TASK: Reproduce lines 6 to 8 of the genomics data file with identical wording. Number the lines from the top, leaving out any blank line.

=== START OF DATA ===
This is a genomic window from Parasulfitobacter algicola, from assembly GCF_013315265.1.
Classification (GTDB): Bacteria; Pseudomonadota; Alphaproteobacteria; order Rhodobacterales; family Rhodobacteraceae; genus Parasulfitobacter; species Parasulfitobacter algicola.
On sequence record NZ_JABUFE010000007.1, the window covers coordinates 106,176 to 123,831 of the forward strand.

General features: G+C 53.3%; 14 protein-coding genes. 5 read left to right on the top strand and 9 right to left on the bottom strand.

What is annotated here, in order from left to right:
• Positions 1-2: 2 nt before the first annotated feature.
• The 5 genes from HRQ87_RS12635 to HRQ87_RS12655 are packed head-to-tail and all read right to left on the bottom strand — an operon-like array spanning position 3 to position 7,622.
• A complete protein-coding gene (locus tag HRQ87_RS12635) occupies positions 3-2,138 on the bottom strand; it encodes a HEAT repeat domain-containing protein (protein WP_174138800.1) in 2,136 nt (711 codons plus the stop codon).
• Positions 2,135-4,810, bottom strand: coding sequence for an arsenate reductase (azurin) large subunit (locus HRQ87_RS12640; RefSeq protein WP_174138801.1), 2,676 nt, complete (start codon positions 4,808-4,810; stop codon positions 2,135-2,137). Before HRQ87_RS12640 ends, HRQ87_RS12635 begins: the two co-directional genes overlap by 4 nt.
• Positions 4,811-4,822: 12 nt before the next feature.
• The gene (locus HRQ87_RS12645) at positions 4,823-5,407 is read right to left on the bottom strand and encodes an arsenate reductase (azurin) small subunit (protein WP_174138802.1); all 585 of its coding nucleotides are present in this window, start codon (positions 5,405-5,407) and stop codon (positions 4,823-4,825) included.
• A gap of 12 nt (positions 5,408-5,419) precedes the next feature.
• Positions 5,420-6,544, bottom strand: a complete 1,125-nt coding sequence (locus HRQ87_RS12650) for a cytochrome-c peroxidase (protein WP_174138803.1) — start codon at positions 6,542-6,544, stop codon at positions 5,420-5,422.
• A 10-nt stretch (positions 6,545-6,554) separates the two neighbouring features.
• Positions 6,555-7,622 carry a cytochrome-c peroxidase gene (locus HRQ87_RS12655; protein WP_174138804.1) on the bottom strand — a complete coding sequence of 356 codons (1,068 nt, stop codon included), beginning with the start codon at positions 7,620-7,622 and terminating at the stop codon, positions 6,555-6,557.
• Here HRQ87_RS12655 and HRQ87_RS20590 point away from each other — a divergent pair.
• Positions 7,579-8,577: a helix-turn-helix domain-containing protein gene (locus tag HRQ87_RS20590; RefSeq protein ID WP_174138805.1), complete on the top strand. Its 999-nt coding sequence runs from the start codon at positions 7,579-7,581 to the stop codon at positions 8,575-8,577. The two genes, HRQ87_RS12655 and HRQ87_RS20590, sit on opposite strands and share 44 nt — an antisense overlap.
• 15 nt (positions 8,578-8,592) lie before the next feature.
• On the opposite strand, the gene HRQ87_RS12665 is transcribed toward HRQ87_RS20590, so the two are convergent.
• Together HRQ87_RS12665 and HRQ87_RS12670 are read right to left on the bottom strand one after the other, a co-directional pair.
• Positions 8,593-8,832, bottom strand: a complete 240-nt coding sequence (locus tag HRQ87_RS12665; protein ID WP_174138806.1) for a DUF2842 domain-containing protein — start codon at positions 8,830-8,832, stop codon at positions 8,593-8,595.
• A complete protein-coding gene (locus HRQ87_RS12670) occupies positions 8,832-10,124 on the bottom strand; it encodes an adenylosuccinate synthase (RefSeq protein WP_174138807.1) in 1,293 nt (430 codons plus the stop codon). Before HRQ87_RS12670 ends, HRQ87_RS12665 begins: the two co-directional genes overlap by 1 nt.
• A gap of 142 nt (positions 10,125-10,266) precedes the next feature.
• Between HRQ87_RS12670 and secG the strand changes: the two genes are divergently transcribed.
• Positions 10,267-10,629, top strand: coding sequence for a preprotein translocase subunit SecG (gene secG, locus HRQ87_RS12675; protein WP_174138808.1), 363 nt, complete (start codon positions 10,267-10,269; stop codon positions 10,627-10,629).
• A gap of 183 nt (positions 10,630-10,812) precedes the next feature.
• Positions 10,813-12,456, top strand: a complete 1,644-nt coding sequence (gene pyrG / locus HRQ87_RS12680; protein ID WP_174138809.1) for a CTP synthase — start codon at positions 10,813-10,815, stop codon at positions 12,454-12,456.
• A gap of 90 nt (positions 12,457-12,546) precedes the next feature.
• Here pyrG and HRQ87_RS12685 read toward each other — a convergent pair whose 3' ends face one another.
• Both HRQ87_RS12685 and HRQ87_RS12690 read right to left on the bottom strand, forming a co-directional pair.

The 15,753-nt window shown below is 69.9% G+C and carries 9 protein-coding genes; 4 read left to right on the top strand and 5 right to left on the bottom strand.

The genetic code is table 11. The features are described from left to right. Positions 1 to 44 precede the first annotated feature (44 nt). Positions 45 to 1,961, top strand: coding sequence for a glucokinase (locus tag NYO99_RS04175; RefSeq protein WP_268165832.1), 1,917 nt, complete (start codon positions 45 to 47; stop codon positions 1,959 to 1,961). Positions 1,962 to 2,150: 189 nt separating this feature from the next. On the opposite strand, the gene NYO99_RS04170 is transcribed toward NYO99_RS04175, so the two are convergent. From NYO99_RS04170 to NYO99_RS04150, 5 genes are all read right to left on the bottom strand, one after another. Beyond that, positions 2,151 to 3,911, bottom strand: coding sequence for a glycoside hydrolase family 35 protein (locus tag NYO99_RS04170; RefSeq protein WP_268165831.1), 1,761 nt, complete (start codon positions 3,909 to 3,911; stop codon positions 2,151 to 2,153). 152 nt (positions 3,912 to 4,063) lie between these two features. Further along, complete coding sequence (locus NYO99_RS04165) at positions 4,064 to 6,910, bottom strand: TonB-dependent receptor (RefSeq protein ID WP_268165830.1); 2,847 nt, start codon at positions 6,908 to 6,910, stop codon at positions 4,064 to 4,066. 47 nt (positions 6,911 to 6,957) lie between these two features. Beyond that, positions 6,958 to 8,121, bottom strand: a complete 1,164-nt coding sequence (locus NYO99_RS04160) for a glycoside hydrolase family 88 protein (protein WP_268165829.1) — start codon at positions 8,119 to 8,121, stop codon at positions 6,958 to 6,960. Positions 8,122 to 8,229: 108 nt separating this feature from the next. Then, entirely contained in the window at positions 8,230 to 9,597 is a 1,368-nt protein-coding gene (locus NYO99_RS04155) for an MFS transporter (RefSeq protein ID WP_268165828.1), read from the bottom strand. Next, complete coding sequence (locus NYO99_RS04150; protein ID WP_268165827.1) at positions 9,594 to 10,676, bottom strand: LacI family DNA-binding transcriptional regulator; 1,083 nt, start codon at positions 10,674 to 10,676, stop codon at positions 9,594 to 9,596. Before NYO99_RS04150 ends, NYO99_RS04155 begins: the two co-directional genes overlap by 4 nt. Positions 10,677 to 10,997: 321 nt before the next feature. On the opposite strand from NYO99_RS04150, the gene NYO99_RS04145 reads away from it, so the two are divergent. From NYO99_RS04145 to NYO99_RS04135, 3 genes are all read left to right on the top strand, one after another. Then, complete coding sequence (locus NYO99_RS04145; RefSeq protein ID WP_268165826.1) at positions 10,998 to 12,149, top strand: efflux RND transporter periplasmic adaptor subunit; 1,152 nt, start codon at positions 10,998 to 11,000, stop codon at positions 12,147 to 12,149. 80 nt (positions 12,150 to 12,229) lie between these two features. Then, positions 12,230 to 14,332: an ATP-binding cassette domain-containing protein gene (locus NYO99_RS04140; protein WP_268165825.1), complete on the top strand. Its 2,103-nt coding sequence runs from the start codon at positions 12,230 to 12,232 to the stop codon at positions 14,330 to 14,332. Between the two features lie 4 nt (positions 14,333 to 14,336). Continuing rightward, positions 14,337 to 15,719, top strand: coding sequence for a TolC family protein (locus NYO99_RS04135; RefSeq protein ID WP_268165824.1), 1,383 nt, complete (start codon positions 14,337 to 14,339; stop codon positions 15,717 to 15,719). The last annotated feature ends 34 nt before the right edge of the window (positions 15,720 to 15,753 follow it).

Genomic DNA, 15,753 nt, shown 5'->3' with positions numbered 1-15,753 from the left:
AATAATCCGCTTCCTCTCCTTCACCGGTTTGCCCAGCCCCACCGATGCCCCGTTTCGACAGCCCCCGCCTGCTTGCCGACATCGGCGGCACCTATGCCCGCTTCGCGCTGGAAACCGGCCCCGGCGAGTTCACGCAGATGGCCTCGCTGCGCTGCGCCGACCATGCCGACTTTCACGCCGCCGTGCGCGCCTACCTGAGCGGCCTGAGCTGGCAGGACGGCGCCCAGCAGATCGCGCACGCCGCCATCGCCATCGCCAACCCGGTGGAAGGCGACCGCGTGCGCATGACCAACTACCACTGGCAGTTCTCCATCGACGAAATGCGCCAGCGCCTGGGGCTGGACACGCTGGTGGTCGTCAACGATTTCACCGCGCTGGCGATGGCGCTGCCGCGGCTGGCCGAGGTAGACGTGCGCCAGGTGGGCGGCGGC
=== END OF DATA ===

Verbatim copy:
• Positions 1-2: 2 nt before the first annotated feature.
• The 5 genes from HRQ87_RS12635 to HRQ87_RS12655 are packed head-to-tail and all read right to left on the bottom strand — an operon-like array spanning position 3 to position 7,622.
• A complete protein-coding gene (locus tag HRQ87_RS12635) occupies positions 3-2,138 on the bottom strand; it encodes a HEAT repeat domain-containing protein (protein WP_174138800.1) in 2,136 nt (711 codons plus the stop codon).